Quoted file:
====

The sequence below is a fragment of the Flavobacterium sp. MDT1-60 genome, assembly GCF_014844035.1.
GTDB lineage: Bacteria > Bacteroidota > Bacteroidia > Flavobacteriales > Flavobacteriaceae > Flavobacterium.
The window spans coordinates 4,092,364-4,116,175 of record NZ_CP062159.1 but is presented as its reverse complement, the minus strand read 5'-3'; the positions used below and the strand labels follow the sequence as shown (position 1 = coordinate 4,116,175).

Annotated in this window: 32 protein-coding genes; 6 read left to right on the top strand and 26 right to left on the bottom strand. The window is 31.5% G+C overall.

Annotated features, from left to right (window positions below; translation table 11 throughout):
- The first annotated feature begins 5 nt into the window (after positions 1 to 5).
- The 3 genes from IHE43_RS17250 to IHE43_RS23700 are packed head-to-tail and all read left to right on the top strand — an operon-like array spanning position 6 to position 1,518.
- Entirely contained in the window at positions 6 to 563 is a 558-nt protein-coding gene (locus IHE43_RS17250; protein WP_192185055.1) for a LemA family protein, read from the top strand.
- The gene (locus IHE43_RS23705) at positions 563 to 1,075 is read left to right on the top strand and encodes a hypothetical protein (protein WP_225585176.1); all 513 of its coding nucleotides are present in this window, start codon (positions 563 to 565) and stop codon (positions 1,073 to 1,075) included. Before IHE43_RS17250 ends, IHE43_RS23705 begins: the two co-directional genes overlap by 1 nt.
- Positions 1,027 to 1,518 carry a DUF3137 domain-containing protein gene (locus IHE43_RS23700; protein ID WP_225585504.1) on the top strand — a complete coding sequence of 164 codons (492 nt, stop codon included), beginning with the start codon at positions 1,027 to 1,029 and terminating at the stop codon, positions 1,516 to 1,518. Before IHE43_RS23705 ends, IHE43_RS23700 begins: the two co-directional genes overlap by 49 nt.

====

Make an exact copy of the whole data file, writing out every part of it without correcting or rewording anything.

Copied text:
The sequence below is a fragment of the Flavobacterium sp. MDT1-60 genome, assembly GCF_014844035.1.
GTDB lineage: Bacteria > Bacteroidota > Bacteroidia > Flavobacteriales > Flavobacteriaceae > Flavobacterium.
The window spans coordinates 4,092,364-4,116,175 of record NZ_CP062159.1 but is presented as its reverse complement, the minus strand read 5'-3'; the positions used below and the strand labels follow the sequence as shown (position 1 = coordinate 4,116,175).

Annotated in this window: 32 protein-coding genes; 6 read left to right on the top strand and 26 right to left on the bottom strand. The window is 31.5% G+C overall.

Annotated features, from left to right (window positions below; translation table 11 throughout):
- The first annotated feature begins 5 nt into the window (after positions 1 to 5).
- The 3 genes from IHE43_RS17250 to IHE43_RS23700 are packed head-to-tail and all read left to right on the top strand — an operon-like array spanning position 6 to position 1,518.
- Entirely contained in the window at positions 6 to 563 is a 558-nt protein-coding gene (locus IHE43_RS17250; protein WP_192185055.1) for a LemA family protein, read from the top strand.
- The gene (locus IHE43_RS23705) at positions 563 to 1,075 is read left to right on the top strand and encodes a hypothetical protein (protein WP_225585176.1); all 513 of its coding nucleotides are present in this window, start codon (positions 563 to 565) and stop codon (positions 1,073 to 1,075) included. Before IHE43_RS17250 ends, IHE43_RS23705 begins: the two co-directional genes overlap by 1 nt.
- Positions 1,027 to 1,518 carry a DUF3137 domain-containing protein gene (locus IHE43_RS23700; protein ID WP_225585504.1) on the top strand — a complete coding sequence of 164 codons (492 nt, stop codon included), beginning with the start codon at positions 1,027 to 1,029 and terminating at the stop codon, positions 1,516 to 1,518. Before IHE43_RS23705 ends, IHE43_RS23700 begins: the two co-directional genes overlap by 49 nt.